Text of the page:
The summit represents a new approach to rural domestic and sexual violence response, one that addresses a reality that survivors of domestic and sexual violence and their advocates have long known– that economic security is necessary for survivor safety.  Abusers cut off victims’ access to money, education, and employment, making it harder for them to leave and leaving them few options when they do, a situation exacerbated in rural areas by isolation, lack of affordable transportation, and limited job opportunities.  In Massachusetts, where domestic violence is the leading cause of women’s homelessness, communities can no longer afford to treat violence and poverty as two separate problems.  The Economic Security Summit shows the way forward.

The Massachusetts Rural Domestic and Sexual Violence Project of the Massachusetts Department of Public Health, which is sponsoring the summit along with Jane Doe Inc.,the Massachusetts Coalition Against Sexual Assault and Domestic Violence, identified that while the movement has learned over the years how to support survivors in healing from the physical and emotional trauma of abuse, there is much work to do individually and systemically to support survivors in achieving economic stability, a key factor in permanently ending the impact of abuse and trauma in their lives.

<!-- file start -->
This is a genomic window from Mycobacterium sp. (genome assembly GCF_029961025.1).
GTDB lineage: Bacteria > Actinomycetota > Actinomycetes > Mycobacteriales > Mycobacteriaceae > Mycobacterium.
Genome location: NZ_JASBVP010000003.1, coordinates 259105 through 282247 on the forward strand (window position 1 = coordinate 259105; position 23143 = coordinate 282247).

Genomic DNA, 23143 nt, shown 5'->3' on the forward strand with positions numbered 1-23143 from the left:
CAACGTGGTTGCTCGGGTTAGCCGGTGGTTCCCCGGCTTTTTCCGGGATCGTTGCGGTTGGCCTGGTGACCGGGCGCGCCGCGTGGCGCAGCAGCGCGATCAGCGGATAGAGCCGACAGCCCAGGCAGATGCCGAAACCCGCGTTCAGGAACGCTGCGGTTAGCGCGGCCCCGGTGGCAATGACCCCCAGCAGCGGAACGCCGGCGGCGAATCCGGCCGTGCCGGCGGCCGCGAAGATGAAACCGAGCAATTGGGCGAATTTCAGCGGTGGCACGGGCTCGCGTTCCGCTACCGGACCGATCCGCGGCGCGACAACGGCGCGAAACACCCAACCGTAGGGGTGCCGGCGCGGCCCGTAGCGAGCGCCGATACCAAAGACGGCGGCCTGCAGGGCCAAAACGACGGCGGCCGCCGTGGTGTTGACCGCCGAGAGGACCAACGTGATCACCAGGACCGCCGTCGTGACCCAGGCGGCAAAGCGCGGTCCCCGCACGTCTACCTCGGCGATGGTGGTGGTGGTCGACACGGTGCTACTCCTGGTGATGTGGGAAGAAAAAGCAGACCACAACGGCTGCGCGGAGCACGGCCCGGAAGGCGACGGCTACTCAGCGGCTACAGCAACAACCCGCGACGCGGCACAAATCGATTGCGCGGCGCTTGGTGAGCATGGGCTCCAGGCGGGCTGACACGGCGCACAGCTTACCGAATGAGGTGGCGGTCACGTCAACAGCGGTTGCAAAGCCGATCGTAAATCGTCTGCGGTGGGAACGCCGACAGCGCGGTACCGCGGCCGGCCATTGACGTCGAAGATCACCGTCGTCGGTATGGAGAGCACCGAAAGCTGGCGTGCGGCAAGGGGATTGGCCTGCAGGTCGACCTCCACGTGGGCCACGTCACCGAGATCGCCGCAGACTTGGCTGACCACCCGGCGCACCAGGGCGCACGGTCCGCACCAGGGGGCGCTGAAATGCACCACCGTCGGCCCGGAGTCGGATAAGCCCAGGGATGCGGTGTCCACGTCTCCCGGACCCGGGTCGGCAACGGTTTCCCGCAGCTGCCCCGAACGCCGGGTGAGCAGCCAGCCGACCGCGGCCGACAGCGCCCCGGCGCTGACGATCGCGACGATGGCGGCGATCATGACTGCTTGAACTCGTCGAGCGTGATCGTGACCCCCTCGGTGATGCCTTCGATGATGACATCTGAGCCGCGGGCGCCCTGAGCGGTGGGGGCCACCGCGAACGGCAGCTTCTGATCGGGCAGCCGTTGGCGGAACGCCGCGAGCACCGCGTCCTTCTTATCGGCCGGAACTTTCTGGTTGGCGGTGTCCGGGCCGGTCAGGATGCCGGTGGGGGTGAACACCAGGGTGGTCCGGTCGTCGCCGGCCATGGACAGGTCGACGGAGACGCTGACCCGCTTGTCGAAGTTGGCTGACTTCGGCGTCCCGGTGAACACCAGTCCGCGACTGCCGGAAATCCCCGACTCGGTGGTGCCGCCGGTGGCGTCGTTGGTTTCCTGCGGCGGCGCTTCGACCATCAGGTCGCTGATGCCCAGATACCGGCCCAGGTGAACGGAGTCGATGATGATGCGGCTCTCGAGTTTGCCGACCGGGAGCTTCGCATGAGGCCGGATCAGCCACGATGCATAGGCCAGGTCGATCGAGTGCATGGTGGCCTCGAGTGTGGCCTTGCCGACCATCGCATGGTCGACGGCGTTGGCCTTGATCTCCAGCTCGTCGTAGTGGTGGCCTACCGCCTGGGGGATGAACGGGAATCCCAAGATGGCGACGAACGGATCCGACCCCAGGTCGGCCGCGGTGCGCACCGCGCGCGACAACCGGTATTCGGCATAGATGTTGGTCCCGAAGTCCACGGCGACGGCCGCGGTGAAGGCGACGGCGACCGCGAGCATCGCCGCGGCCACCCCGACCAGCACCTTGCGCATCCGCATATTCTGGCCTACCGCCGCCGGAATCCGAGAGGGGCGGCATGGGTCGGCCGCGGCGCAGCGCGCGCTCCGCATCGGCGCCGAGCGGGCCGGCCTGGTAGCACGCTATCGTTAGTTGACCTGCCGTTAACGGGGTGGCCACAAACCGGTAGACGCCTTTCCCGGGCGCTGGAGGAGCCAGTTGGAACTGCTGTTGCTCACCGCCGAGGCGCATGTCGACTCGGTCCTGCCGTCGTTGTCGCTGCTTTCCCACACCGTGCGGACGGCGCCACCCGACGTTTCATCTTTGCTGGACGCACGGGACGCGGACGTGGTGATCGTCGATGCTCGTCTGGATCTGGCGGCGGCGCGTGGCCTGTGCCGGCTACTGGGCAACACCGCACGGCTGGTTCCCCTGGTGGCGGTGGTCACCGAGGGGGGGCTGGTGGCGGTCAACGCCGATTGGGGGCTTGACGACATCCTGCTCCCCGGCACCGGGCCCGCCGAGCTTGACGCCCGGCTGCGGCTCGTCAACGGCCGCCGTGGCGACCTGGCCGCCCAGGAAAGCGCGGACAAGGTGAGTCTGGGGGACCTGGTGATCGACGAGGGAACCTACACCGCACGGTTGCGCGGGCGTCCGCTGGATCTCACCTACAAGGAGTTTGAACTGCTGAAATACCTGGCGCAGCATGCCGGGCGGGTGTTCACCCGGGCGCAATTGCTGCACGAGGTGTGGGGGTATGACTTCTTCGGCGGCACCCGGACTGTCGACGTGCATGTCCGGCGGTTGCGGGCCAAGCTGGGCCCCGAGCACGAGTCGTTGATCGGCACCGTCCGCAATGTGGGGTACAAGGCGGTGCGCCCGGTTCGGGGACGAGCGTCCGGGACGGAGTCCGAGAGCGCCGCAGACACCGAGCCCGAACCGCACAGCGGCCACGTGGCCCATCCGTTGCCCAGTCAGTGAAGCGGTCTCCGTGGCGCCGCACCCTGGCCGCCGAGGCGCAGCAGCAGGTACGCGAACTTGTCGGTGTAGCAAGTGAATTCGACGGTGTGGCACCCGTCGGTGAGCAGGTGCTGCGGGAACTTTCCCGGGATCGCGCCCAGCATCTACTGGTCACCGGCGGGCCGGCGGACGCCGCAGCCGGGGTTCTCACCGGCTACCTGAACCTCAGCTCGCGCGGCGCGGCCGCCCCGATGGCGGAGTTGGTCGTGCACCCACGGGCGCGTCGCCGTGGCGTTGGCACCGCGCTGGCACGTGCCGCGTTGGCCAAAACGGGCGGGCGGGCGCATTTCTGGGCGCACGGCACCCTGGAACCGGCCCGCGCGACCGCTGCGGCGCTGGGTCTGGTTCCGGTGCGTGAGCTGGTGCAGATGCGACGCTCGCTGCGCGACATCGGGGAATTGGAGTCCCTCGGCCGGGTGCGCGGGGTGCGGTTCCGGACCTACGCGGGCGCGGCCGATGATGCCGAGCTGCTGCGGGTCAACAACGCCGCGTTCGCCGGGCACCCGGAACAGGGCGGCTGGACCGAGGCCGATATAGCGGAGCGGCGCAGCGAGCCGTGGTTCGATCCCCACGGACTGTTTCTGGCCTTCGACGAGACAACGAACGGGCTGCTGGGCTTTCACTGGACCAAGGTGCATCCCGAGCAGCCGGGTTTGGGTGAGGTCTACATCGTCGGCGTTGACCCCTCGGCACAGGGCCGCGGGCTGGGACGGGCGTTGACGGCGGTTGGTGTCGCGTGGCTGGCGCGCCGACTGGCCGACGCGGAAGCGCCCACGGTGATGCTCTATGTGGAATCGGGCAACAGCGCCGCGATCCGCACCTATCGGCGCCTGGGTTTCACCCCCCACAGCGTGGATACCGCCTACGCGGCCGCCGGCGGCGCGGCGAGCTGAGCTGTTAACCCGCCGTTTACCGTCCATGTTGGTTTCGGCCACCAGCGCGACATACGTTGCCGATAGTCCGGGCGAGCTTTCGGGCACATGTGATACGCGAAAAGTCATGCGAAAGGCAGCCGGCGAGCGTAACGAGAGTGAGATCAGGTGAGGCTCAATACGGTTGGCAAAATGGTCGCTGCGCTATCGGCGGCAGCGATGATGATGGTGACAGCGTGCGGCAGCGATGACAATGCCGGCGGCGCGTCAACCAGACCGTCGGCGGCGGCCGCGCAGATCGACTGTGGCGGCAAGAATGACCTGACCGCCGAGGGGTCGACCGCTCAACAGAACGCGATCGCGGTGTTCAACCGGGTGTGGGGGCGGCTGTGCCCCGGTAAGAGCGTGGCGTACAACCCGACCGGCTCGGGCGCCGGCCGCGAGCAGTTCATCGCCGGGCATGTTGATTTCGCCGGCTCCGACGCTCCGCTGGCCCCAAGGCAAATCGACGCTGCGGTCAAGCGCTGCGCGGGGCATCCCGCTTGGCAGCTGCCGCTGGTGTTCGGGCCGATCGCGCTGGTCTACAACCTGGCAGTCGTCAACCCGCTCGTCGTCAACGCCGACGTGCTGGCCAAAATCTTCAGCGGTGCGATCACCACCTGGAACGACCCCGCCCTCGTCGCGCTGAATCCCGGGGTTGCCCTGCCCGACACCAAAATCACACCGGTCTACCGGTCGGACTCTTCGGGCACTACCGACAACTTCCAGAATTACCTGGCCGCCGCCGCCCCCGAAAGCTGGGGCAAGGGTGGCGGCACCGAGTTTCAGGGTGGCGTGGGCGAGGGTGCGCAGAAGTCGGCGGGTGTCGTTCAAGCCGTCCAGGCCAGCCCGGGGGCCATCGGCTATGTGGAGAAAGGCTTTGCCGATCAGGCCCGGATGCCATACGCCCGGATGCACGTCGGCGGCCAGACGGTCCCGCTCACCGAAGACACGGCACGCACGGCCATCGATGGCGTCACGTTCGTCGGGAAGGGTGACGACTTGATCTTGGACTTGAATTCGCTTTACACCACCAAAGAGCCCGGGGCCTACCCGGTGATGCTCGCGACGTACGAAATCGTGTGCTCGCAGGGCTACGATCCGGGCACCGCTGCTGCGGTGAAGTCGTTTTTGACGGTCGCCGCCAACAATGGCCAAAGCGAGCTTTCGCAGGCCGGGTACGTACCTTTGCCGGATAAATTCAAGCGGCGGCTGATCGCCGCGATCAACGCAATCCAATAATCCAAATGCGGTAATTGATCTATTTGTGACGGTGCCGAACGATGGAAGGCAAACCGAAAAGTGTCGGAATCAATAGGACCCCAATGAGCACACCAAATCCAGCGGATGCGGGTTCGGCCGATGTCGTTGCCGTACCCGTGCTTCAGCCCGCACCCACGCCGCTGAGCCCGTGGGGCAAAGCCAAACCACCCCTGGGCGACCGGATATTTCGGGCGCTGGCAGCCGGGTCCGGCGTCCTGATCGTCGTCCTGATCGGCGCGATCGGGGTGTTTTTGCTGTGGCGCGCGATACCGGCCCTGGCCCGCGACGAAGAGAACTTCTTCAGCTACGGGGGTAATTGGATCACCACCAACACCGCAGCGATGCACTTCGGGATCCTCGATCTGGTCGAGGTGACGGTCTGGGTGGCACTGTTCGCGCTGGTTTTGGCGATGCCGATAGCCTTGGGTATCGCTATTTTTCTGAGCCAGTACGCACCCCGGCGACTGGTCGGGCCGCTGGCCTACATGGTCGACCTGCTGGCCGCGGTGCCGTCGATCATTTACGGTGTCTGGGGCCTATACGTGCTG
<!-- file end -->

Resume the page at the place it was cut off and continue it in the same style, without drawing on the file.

“We’re in consultation with national experts and taking the best practices from innovative programs in our region and from other parts of the state to infuse our work with an understanding of the systems at play that perpetuate violence and poverty.  Thinking broadly, but working toward specific, achievable goals.” said Amy Waldman, Project Director of the Massachusetts Rural Domestic and Sexual Violence Project.

The summit will feature keynote speakers, Dr. Loretta Pyles of  SUNY Albany, specializing in issues of economic and social justice and violence prevention and author of Progressive Community Organizing: Reflective Practice in a Globalizing World; and Sarah Bocinski of Wider Opportunities for Women in Washington, D.C. with national expertise in building the economic security of survivors of domestic and sexual violence and author of the recent policy brief: “Economic Security and Rural Survivors.”